Each year the global fishing industry takes over a trillion fish from the wild, while countless other animals, such as dolphins, sea turtles, and seabirds, are killed as nontargeted “bycatch” in the industry’s deadly nets. Many of these nets are lost or abandoned at sea, posing an ongoing threat to marine animals and fragile ecosystems and polluting the planet’s waters. According to a recent study, lost or discarded fishing gear accounts for over 45 million kilograms of plastic pollution entering our oceans each year.
But the fishing industry’s impact extends beyond the world’s oceans and those who live in them. It is a major contributor to climate change.
The planet’s oceans are one of its greatest carbon sinks, absorbing an estimated one-quarter of the world’s carbon dioxide emissions. And fish play a vital role in the carbon-storage process, as a new study from scientists at the British Antarctic Survey explains. Plankton absorb a lot of carbon dioxide, and when fish consume plankton, the carbon is deposited as waste that sinks deep into the ocean. If it reaches the ocean floor, the carbon can be stored there and kept out of the atmosphere for long periods.
The fishing industry disrupts this important process by removing one of its key agents: fish. Moreover, some fishing methods, particularly bottom trawling, worsen the problem. In bottom trawling, huge nets are dragged along the seafloor, not only scooping up any animals in their paths but stirring up carbon-storing sediment. In fact, according to a report published last year, bottom trawling is responsible for one gigaton of carbon emissions a year—more than emissions from aviation.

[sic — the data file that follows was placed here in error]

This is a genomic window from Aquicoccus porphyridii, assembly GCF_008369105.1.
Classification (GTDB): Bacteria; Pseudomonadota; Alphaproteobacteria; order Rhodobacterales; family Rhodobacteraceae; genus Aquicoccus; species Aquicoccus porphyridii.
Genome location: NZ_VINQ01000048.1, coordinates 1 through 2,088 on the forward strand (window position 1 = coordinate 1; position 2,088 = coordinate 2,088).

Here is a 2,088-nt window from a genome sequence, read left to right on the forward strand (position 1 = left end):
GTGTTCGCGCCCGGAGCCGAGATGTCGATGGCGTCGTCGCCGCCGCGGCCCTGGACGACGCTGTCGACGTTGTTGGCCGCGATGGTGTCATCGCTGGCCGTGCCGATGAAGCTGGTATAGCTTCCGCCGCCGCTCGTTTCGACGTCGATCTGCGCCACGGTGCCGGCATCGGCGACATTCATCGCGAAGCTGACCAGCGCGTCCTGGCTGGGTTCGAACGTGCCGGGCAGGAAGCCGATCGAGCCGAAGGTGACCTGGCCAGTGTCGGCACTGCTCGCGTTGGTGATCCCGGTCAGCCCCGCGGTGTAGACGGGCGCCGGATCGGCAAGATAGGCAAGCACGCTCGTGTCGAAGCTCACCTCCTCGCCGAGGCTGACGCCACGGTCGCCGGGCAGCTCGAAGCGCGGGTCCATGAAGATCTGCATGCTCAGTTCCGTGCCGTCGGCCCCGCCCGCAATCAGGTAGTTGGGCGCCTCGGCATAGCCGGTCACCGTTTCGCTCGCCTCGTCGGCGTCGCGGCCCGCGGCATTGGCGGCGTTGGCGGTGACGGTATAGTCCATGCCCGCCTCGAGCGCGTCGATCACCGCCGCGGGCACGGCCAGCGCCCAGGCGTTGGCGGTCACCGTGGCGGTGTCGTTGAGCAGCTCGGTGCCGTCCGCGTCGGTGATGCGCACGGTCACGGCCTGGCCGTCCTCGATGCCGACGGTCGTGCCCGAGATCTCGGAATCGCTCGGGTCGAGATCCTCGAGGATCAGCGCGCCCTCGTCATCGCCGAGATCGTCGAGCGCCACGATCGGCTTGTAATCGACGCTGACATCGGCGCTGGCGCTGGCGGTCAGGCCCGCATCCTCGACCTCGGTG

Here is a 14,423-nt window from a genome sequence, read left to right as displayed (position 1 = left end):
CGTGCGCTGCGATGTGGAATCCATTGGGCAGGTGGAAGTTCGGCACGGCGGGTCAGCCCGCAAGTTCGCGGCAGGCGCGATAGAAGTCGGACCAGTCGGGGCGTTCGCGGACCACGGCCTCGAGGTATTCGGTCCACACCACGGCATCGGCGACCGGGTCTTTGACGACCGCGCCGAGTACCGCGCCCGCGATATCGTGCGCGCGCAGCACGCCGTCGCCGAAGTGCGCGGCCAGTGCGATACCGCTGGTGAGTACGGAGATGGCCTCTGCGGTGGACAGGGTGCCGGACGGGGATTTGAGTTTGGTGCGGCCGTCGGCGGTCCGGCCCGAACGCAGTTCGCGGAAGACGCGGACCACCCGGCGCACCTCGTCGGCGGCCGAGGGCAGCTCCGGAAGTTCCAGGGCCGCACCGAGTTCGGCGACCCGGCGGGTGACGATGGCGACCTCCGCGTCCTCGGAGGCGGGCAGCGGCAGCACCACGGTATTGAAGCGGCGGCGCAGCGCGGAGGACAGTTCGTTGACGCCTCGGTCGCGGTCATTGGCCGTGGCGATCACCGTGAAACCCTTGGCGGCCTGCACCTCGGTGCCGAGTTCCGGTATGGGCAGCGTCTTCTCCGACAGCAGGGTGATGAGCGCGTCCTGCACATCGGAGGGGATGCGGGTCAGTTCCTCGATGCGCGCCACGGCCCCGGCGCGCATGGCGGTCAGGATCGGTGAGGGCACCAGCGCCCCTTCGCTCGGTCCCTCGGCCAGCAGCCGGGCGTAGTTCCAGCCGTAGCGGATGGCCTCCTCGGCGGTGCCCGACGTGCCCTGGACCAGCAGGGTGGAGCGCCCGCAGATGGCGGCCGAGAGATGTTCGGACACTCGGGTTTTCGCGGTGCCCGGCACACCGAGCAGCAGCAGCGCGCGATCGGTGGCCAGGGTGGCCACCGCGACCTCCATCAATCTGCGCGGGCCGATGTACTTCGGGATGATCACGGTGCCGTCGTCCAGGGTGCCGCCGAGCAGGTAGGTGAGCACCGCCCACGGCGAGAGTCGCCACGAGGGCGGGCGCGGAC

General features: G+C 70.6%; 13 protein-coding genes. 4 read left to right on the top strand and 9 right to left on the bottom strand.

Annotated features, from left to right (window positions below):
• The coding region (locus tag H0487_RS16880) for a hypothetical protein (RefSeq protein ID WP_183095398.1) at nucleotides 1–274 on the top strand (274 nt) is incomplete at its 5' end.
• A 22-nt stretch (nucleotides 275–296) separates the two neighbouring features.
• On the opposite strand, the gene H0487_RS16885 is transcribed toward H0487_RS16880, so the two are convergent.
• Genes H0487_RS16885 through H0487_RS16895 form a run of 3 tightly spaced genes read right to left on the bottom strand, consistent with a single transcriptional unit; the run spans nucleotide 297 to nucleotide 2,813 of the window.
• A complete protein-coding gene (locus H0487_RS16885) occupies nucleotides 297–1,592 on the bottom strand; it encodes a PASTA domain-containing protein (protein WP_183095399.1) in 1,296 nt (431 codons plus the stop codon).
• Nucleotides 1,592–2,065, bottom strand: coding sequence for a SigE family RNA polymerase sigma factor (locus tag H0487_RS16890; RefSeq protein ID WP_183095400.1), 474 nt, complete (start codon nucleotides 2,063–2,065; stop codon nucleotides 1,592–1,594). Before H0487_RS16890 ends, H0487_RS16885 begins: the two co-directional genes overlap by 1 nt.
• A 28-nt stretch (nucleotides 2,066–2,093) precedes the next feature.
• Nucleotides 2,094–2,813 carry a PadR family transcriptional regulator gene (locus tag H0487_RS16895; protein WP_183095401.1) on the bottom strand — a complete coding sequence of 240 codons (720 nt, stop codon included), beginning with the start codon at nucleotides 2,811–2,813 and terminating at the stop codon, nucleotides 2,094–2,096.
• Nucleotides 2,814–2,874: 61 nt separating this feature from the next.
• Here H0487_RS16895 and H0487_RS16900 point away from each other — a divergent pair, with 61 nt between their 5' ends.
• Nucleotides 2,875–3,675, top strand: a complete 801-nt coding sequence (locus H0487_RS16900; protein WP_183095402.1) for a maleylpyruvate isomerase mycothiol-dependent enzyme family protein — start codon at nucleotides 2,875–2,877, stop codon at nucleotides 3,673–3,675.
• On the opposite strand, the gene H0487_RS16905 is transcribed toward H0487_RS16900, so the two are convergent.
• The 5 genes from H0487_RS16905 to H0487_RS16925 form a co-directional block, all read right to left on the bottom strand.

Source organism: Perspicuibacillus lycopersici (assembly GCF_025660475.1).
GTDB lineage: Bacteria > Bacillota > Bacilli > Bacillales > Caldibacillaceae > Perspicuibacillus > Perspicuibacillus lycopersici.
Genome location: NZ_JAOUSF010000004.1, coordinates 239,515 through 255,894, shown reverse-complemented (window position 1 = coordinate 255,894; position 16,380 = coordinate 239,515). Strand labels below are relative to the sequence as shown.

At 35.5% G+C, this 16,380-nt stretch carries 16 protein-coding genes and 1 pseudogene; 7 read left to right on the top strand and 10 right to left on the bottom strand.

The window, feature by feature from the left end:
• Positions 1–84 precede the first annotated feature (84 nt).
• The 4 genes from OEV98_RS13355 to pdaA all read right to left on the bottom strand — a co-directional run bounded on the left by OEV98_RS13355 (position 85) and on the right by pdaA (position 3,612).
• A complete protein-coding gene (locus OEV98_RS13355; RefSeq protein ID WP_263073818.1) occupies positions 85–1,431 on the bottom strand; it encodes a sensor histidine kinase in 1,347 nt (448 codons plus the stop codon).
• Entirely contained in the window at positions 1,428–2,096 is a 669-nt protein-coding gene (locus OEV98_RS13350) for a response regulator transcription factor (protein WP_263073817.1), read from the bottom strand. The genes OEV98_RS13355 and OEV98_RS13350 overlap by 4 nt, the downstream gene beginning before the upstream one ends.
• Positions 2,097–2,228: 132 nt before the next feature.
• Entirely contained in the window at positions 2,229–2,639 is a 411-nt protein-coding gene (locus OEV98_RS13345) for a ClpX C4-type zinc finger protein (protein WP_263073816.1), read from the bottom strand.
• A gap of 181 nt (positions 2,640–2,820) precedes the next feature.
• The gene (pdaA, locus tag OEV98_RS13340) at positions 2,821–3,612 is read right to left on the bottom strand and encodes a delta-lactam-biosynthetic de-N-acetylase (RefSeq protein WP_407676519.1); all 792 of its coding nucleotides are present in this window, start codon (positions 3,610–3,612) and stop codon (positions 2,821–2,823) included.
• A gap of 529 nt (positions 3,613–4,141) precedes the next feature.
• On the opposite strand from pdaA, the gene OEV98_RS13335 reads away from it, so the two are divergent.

We have seen the increasing effects of climate change. In 2018, part of the Arctic Circle reached 90 degrees Fahrenheit, or 32 degrees Celsius. The northern hemisphere that year saw record- and near-record-high temperatures, a clear consequence of overall rising global temperatures. But according to the Guardian, it’s not just the air that’s warming up; ocean temperatures are rising, further threatening marine life.
This warming will damage fragile underwater ecosystems like kelp forests and coral reefs and endanger countless fish species and other marine life. In 2016 and 2017, persistent high temperatures off eastern Australia killed as much as half the shallow-water corals in the Great Barrier Reef.
According to Thomas Frolicher, a climate scientist at the University of Bern in Switzerland, “This trend will only further accelerate with global warming.” If we don’t take action now to curb carbon emissions, scientists warn the planet could face disastrous consequences—from intensified storms and rising sea levels to the extinction of millions of species. India is especially vulnerable, as 14 percent of its 1.3 billion people live in coastal districts, and the number living in coastal areas below 10 metres elevation is expected to rise threefold by 2060. And while not everyone can afford an electric car or solar panels, we can each help mitigate climate change through our food choices.
Don’t wait another minute to act on climate change. Join the millions of people helping protect marine animals and the planet by switching to plant-based foods.